‘Authors in the Cellar’ Returns to First State Capitol

The Wheeling Academy of Law and Science (WALS) Foundation, in conjunction with the Reuther-Wheeling Library and Labor History Archive, will host a revival of the “Authors in the Cellar” program at the First State Capitol at 1413 Eoff St. in Wheeling on First Friday, at 6 p.m. Feb. 2.

The free event will feature complimentary light refreshments and will be held in the State Cellar, a former restaurant on the premises of the First State Capitol. Speaking at the event will be West Virginia essayist Catherine Venable Moore, who wrote the introduction for the new edition of Muriel Rukeyser’s “The Book of the Dead,” a collection of poems about the 1931 Hawk’s Nest Tunnel Disaster being published by WVU Press. 

A writer and radio producer, Moore grew up in Charleston and studied writing at Harvard University and the University of Montana. She returned home to West Virginia to work as a newspaper reporter and independent producer. Since then, she has co-founded several public history projects, including the Paint Creek Audio History Project; the Cedar Grove documentary project; and the West Virginia Mine Wars Museum. Local 1440 of the United Mine Workers of America labor union recently inducted her as an honorary member for her work to preserve the history of the organization. Her writing has been published by Best American Essays, Oxford American, VICE, Columbia Journalism Review, Virginia Quarterly Review, and Yes! Her radio pieces have aired on public radio stations across the U.S. and on the BBC. Her current projects include works of narrative nonfiction set in Appalachia, to be published by Random House.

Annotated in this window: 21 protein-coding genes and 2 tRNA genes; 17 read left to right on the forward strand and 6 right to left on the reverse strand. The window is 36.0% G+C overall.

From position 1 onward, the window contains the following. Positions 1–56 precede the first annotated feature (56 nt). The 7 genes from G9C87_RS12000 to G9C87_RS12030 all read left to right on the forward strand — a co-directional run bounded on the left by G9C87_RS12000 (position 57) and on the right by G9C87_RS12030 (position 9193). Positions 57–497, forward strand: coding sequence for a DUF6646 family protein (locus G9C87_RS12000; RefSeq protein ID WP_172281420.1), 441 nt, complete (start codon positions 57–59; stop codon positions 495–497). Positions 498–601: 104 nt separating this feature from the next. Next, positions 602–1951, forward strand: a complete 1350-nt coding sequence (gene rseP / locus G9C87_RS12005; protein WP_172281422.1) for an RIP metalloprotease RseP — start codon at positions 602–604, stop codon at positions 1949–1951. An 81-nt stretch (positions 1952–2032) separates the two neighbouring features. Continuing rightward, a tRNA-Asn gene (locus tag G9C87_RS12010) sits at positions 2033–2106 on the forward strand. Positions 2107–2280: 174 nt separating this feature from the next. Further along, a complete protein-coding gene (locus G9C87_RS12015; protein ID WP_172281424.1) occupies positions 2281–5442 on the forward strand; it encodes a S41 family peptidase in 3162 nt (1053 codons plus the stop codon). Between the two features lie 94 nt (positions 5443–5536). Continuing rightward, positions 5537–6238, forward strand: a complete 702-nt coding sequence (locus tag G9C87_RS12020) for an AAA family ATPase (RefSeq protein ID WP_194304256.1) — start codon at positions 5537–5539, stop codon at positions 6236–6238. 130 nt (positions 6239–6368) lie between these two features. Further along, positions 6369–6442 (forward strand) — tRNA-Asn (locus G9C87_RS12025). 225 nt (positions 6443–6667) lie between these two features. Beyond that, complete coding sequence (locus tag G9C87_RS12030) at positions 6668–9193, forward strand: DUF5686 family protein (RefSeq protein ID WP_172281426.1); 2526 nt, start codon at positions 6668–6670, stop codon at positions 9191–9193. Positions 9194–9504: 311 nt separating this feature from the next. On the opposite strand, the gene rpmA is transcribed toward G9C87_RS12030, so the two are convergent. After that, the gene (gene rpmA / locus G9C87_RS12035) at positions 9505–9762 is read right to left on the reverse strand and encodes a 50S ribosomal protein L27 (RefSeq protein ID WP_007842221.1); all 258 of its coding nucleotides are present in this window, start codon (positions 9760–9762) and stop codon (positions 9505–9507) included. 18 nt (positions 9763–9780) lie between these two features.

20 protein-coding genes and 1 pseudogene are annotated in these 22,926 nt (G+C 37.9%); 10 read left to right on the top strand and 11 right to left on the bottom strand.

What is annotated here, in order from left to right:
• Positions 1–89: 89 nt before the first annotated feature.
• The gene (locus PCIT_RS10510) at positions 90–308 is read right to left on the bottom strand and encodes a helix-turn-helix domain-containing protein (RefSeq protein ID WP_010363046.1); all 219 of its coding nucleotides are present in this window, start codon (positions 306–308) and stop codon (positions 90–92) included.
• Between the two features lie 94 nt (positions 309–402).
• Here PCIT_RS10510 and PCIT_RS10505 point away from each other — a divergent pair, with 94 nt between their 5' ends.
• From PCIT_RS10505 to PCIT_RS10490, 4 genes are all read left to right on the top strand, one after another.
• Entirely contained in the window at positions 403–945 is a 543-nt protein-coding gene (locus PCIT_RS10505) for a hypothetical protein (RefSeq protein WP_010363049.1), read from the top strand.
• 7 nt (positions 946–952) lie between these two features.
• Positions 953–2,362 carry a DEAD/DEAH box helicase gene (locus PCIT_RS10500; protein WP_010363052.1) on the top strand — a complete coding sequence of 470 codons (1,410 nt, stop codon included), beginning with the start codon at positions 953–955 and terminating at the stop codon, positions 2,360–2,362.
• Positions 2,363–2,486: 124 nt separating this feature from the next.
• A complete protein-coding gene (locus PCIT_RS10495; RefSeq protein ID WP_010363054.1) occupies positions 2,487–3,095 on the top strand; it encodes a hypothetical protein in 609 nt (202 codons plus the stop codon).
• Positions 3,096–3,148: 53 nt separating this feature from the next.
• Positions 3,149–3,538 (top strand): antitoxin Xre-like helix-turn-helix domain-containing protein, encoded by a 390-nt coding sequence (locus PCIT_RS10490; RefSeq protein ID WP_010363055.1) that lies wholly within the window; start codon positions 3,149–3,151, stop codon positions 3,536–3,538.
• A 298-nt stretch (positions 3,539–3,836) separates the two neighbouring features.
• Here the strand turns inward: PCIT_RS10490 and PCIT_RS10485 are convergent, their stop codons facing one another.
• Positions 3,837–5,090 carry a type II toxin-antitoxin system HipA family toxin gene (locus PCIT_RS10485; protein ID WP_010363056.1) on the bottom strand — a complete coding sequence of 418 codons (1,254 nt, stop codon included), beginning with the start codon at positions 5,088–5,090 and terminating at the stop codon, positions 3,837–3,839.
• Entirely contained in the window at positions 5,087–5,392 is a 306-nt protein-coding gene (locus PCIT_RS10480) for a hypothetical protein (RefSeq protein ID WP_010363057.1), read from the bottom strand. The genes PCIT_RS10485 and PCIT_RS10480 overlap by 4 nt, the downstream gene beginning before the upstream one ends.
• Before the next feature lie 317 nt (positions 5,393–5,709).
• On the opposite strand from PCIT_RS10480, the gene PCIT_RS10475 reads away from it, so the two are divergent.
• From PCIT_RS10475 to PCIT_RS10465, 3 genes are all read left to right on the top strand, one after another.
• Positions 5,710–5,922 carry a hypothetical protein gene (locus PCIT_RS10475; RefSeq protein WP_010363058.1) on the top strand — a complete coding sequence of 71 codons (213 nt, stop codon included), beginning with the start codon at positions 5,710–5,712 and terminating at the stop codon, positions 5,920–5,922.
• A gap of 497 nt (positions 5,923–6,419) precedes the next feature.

Moore’s talk at “Authors in the Cellar” will focus on her remarkable introduction to Rukeyser’s book about the 1931 disaster in Gauley Bridge, W.Va. An important part of Appalachia’s cultural heritage and a powerful account of one of the worst industrial catastrophes in the nation’s history, “The Book of the Dead” is a collection of poems investigating the roots of a tragedy that killed hundreds of workers, most of them African-American. Rukeyser’s poems are a rare engagement with the overlap between race and environment in Appalachia. WVU Press is publishing a new edition of the book accompanied, for the first time, by the photography of Nancy Naumburg, who accompanied Rukeyser to Gauley Bridge in 1936.

To paraphrase from Moore’s introductory essay, Muriel Rukeyser (1913-1980) was a prolific American writer and political activist. After learning of the disaster in West Virginia, Rukeyser and photographer Nancy Naumburg, drove from New York to Gauley Bridge to investigate in the spring of 1936. They originally intended the text and photographs to be published together, but for unknown reasons, this never happened. “The method was in vogue at the time, as writers and artists across the country — mostly white — dispatched themselves to document the social ills of the Great Depression in language and film.

The federal government assigned teams of unemployed writers to turn their ethnographic gaze to the country’s landscape and social history, producing the American Guide Series,” writes Moore. 

Visit the WALS Facebook events page, send an email to Sean Duffy at spd@walslaw.com or call 304-905-1690 for more information.

 

 

 

 

 

 

 

 

 

 

 

 

 

 

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